My Frieze review of the awesome exhibit Hippie Modernism, currently at the Berkeley Art Museum / Pacific Film Archive

 

Along with the rains that have recently knocked California out of draught, the state is currently absorbing a flood of nostalgia and celebration on the occasion the 50th anniversary of the Summer of Love, San Francisco’s storied peak of hippiedom. Mudslides of sappy sentiment loom. Luckily, the Berkeley Museum of Art & Pacific Film Archive has seen fit to mount a very different meditation on those turbulent times. Less eye candy than mind map, ‘Hippie Modernism: The Struggle for Utopia’ manages to radically reframe a period of creative ferment that – precisely because of its populism and colour – remains weakly understood and remembered within the histories of art and design.

 Neville D’Almeida and Hélio Oiticica, CC5 Hendrixwar/Cosmococa Programa-in-Progress, 1973, hammocks, 35mm slides, audio disc

The exhibition casts an intentionally wide, holistic net. The museum’s halls are filled with 400 works – including textiles, broadsheets, paintings, cookbooks, installations, films, beanbags and even tabs of LSD and dot-matrix printouts. Rural bohemians are represented alongside professional design teams, Black Panthers with computer nerds, mystics with professors. And, although the show now reflects more Northern Californian artists than it did when it first opened at Minneapolis’s Walker Art Center in 2015, the framework is – as all modernisms should be – international. British, Italian, Austrian and Brazilian participants all add to curator Andrew Blauvelt’s central argument: that, despite its reputation for radical rhetoric and pre-modern longing, countercultural creativity is most substantially seen as a pragmatic extension of modernism’s formal quest to artfully and idealistically engineer human utopia.

Isaac Abrams, Hello Dali, 1965, oil on canvas, 213 x 152 cm. Courtesy: the artist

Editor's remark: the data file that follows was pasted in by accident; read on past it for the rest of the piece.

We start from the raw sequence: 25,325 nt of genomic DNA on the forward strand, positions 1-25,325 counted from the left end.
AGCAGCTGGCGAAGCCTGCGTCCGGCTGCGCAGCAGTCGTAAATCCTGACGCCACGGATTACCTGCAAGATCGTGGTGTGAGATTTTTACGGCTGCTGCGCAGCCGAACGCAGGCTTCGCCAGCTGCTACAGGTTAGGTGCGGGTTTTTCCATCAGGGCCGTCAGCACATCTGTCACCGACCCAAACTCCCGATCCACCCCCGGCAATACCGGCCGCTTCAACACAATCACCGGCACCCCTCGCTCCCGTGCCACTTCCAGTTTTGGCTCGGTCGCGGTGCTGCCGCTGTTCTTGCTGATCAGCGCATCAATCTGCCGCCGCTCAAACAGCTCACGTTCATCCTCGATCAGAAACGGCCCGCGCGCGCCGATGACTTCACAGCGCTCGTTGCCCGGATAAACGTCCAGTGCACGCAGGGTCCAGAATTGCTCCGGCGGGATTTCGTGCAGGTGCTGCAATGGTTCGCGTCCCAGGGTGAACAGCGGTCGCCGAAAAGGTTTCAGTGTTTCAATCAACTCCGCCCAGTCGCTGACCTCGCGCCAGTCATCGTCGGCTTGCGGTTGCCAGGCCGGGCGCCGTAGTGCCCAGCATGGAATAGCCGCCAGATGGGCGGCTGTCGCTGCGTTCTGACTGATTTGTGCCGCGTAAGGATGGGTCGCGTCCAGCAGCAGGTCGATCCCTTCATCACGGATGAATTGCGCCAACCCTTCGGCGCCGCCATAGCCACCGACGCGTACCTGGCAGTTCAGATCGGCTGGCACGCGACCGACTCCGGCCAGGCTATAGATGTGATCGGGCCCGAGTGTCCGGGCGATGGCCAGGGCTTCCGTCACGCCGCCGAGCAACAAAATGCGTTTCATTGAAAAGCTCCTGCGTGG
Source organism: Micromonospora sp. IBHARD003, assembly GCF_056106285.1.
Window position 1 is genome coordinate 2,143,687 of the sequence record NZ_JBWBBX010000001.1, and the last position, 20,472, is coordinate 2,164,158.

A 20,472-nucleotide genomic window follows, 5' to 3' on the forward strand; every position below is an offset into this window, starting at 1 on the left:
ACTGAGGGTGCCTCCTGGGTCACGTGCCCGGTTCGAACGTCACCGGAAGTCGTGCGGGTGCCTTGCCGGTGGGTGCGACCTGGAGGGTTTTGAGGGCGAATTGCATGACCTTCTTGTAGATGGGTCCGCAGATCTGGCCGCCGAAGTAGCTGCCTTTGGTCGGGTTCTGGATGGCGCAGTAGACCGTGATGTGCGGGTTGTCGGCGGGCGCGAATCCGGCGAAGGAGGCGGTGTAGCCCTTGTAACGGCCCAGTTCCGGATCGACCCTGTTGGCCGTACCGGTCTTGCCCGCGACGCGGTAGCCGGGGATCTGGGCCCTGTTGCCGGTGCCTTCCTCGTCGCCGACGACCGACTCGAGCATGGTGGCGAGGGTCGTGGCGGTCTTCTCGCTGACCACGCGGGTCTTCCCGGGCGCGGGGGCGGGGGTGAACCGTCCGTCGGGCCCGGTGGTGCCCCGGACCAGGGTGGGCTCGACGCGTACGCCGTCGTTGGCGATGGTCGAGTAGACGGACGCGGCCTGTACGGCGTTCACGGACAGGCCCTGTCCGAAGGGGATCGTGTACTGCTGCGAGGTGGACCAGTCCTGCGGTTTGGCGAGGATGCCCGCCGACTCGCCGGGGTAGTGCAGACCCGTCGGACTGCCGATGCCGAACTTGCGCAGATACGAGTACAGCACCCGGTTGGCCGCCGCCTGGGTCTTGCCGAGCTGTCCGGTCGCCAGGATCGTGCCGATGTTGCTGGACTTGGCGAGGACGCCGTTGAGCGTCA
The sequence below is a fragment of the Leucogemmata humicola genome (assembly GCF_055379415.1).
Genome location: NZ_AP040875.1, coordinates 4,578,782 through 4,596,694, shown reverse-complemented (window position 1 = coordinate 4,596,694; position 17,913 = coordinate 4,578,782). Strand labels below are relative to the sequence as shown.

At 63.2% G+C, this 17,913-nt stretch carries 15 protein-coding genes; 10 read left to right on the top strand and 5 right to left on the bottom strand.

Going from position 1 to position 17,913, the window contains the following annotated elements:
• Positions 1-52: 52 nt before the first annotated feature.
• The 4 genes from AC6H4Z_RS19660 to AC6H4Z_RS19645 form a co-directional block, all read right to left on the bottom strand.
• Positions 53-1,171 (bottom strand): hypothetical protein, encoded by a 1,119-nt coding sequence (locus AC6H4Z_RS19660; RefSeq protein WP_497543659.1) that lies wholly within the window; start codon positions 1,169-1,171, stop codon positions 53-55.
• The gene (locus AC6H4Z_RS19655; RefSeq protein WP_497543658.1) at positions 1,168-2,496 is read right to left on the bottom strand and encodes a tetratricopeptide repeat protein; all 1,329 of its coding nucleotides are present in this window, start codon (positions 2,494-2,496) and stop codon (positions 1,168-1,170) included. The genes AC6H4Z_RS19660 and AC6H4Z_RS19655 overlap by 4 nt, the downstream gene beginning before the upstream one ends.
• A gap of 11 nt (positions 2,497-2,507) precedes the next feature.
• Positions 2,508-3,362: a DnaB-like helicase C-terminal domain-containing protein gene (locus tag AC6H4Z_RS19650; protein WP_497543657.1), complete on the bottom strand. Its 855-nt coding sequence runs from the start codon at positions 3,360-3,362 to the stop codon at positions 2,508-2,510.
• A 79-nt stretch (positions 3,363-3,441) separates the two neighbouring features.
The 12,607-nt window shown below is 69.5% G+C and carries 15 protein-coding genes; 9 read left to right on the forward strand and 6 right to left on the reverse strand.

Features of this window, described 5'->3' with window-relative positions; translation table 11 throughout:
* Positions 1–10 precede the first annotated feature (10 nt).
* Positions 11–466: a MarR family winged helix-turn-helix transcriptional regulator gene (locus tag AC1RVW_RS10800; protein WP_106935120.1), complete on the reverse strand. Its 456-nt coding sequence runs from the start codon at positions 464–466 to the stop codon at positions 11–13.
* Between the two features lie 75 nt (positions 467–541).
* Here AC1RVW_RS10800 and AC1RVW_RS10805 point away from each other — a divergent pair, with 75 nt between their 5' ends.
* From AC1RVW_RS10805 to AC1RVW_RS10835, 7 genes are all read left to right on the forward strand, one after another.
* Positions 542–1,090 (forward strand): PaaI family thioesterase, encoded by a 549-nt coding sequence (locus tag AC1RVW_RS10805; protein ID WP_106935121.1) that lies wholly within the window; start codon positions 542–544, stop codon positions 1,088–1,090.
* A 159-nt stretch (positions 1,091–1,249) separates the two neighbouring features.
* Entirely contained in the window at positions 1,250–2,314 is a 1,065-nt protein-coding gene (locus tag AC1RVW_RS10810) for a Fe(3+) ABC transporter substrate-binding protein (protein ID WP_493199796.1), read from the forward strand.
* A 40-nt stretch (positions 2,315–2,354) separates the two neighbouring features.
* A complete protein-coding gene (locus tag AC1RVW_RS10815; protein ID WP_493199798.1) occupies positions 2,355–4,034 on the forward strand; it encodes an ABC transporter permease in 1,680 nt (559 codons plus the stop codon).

Isaac Abrams, Hello Dali, 1965, oil on canvas, 213 x 152 cm. Courtesy: the artist

At the heart of ‘Hippie Modernism’ is the notion of design being not a vehicle for product solutions or frictionless living but a prompt for experiment, a framework for novel collaborative action. ‘Design is the formulation of problems for the evolution of a new mentality,’ proclaims the Italian radical architecture group Superstudio in Supersurface: An Alternative Model for Life on Earth – one of their sci-fi photomontage films from 1972. This playful and even impish desire to provoke questions rather than provide answers helps explain why, despite the lasting successes on display – from Quentin Fiore’s paperback book designs to Gary Anderson’s world-famous recycling symbol – so little here seems finished. Even the most realized and explicit artworks can appear ephemeral, makeshift or dependent on moments (or mind states) now gone. The newsprint has faded, the slide projectors clack and wobble, the hallucinogenic tricks fall flat.

‘Hippie Modernism: The Struggle for Utopia’, installation view, Berkley Museum of Art & Pacific Film Archive

‘Hippie Modernism: The Struggle for Utopia’, installation view, Berkeley Museum of Art & Pacific Film Archive

And yet, in a dystopian time like ours, this rickety, hands-on openness to the future provides both a balm and a goad. Get to work! Most of the documentary films screened here show young people sawing, hammering and crocheting – whether they are prop-making for the Diggers’ social theatre events, devising huge inflatables as part of the Ant Farm collective or creating Buckminster Fuller-inspired domes as part of the Drop City commune. As the Whole Earth Catalogs on display made clear, this was an era that transformed ‘tools’ into the active icons of a visionary pragmatism. This DIY spirit did not result in heroic statements or charismatic objects for the art market, but in maps and models, blueprints and flowcharts, catalogues and cookbooks designed to support an architecture of possibility that humans must still construct together.